I didn’t get involved in the Lineker wars, mainly because I had other stuff on, but the affair triggered a little moment of realisation in me. That is: how conflation is used as a political weapon.
It probably always was, but today, in all this political and philosophical division, conflation seems to be everywhere.
The Great Conflation
the act or process of merging two or more separate sets of information, texts, ideas etc into one whole
The intention, with deliberate conflation, is often dishonest, usually to confuse. It’s a technique frequently used by lawyers in courts.
Often the conflation arises from actual confusion, however.
In the Lineker wars, Team Gary conflated the issue of free speech with that of impartiality. Yes, there is crossover in the Venn diagram. There always is, otherwise the conflation does not work.
Gary should be able to say what he likes. Free speech! Well, yes, but not if you are a BBC presenter, runs the other side of the argument. Presenters should be impartial. Many are, but so many are not it is no wonder people think the BBC is not impartial, but biased.
The issue that Lineker was arguing about has also been conflated.
Legal migrants, asylum seekers and refugees should be distinguished from illegal migrants and people trafficking, but the two have been conflated. Because of that conflation, it has become impossible to have a sensible conversation about immigration without emotions getting in the way and wild accusations of racism and all the rest of it being thrown about. (Racism itself is forever being conflated with other things to the point that now anything non-positive said about a person of colour can be construed as racist. Indeed now even positive things are being called out for being racist).
My plan in this article was to call out other areas of conflation, because once you see conflation, it’s very hard to un-see. The more people that see it, therefore, the better the chance of some kind of truth returning to public discourse.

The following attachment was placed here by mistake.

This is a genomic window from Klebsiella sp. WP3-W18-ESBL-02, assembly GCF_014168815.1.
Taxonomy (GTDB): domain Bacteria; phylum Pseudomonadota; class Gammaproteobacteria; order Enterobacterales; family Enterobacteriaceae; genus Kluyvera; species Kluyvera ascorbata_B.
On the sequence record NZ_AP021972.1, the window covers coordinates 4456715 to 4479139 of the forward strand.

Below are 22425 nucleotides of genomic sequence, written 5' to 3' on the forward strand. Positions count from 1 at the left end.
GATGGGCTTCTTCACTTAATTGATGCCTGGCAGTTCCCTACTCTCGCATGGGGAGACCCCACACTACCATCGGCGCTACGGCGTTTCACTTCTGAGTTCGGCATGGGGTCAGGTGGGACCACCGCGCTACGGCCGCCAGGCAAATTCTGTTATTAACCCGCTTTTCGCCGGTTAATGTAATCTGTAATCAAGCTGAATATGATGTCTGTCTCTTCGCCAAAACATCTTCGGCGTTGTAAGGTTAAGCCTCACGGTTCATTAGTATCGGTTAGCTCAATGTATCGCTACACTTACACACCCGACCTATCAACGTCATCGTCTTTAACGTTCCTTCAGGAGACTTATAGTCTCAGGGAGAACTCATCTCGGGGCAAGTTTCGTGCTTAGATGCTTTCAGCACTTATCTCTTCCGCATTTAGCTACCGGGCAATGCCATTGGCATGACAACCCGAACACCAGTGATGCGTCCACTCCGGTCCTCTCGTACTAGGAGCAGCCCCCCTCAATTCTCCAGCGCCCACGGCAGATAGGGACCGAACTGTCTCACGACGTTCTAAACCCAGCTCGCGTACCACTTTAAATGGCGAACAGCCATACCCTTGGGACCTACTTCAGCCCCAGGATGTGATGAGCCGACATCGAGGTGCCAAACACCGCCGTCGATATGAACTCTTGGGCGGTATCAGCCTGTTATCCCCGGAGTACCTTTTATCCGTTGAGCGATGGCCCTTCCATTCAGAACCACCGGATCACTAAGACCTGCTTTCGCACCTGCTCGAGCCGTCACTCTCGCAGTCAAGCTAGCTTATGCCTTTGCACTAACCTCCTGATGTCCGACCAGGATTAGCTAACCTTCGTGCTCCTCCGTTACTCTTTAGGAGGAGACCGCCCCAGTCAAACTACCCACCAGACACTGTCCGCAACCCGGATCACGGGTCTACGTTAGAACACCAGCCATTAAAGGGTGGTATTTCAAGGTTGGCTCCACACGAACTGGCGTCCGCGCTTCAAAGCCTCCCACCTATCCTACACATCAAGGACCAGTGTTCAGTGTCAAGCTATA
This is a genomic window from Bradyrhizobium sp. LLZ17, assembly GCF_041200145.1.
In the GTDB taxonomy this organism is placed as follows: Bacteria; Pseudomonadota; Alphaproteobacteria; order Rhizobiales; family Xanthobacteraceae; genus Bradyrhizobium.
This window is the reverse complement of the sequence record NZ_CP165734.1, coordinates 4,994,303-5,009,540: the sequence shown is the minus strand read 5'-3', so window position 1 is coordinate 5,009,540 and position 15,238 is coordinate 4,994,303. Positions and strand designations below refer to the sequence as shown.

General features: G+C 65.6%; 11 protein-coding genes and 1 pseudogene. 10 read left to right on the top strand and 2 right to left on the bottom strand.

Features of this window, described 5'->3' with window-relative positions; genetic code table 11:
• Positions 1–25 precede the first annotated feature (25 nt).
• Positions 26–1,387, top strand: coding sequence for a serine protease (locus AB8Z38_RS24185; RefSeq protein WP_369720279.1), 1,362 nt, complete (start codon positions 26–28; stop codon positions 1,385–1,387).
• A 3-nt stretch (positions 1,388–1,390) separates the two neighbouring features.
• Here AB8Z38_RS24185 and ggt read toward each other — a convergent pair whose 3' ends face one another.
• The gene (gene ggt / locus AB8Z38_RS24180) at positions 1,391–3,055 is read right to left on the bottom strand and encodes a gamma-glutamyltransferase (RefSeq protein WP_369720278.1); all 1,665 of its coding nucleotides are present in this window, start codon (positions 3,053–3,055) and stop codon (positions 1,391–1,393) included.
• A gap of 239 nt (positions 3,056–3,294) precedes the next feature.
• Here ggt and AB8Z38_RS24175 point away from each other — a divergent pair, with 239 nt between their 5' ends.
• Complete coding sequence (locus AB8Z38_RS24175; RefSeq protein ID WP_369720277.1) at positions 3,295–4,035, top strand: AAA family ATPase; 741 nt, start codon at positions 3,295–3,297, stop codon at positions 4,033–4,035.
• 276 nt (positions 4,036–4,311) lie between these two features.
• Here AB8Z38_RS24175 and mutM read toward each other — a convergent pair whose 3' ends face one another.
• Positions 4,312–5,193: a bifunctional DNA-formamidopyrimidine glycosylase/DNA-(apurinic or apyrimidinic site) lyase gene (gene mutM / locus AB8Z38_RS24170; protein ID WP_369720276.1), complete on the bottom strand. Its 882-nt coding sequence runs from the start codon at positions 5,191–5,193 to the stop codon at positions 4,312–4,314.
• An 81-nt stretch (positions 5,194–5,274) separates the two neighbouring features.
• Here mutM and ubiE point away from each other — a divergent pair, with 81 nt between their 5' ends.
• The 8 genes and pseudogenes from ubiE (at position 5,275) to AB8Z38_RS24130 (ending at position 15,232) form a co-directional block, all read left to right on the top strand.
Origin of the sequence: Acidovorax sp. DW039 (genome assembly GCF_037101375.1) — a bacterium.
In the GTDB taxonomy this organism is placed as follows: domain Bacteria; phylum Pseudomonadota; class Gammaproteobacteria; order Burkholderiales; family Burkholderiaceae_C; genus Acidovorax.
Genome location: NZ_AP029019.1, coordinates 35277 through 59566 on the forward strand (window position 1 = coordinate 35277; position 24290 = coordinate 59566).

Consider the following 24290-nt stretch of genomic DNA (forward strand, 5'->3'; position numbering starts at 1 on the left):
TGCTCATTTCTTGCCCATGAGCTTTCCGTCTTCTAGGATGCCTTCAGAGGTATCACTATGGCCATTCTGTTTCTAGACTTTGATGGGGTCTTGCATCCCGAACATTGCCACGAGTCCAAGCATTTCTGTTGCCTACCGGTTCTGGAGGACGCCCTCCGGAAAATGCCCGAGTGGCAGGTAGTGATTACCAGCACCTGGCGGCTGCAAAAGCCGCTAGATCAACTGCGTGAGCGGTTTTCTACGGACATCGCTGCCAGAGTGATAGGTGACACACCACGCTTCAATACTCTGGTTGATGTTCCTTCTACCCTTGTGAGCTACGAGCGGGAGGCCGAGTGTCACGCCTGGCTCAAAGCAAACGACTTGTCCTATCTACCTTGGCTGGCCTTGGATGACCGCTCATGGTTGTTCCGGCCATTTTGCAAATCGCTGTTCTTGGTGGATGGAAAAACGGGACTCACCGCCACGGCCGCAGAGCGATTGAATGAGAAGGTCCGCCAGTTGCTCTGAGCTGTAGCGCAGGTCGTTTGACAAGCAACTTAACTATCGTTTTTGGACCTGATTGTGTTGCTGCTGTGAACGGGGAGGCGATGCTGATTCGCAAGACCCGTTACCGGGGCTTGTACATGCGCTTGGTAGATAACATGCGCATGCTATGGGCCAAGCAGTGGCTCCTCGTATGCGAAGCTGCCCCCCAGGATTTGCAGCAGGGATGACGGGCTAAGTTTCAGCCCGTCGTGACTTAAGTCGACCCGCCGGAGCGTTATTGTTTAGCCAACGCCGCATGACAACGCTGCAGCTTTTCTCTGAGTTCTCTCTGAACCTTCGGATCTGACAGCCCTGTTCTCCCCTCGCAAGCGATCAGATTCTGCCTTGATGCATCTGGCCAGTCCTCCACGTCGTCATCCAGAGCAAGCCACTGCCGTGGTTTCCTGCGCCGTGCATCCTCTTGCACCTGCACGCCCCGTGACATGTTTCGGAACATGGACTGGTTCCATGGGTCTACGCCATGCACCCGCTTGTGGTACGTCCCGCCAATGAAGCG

I was planning to highlight a few areas of conflation, followed by a short discussion of each. But it turns out there are so many, to discuss each one would be exhausting both for reader and writer. So, instead, I’ve put together this list.
(Perhaps in future articles, I’ll come back and discuss individual conflations in more detail).
List of common conflations
Elections and democracy
Free speech and impartiality
Legal and illegal migration
The law and fascism
Justice and equality
Speech and violence
Journalism and activism
Opinions and facts
Statistics and truth
Europe and the EU
The state and society
Free markets and capitalism
Education and indoctrination
Free speech and hate speech
Morality and religion
Patriotism and nationalism
Brexit and take your pick
Equality of opportunity and equality of outcome
Cultural appropriation and cultural appreciation
Rights and privileges
Diversity and tokenism
Diversity and skin colour
Inflation and the price of the goods and services measured by CPI
Criticism and cancel culture
Science and pseudoscience
Debt and productivity
Clean energy and environmental sustainability
Climate change and environmentalism
Money and credit
Deposit and loan
Investment and spending
Skin colour and culture
Islam and terrorism
Fluctuations in the weather and man-made climate change
Price and value
Diversity quotas and equal opportunities
Morality and obedience
Aspergers and classic autism
Equity and equality of outcome
Diversity and conformism
Social justice and left-wing activism
Morality and leftist/progressive ideology
The NHS and quality healthcare for all
Income and wealth
Slavery and the Transatlantic Slave Trade
Anarchy and chaos
Conservatism and right-wing ideology
Western representative democracy and true democracy
Two political parties and choice
Abortion and euthanasia
Wokism and caring about people
Beauty and truth (an ancient conflation)
The state and God
Conservatism and the Conservative Party
Classical Liberalism and the Liberal Party
Anything I don’t like and fascism
In fact, there are so many in politics, I think I should stop there. (Lots of other good ones have been suggested in the comments).
These are some of the many examples of things that have been conflated, leading to misunderstanding and misinterpretation galore. It's important to understand the nuances and differences between these concepts if you are to have informed and productive conversations about them.
I’m normally a proponent of the never-explain-as-conspiracy-that-which-can-be-explained-by-incompetence school of thought, but I am coming round to the view that a lot of this conflation is deliberate. I once saw a presentation by Professor Tim Evans which outlined the methods employed by Marxists to seize power. The goal of the Marxist, he argued, is to create chaos, then, from that chaos, secure power. Conflation leads to intellectual chaos.
There are, however, also the stupid, the not-so-well informed and the confused, and plenty of them, who know no better.
Please become a subscriber to the Flying Frisby and help this Substack get better.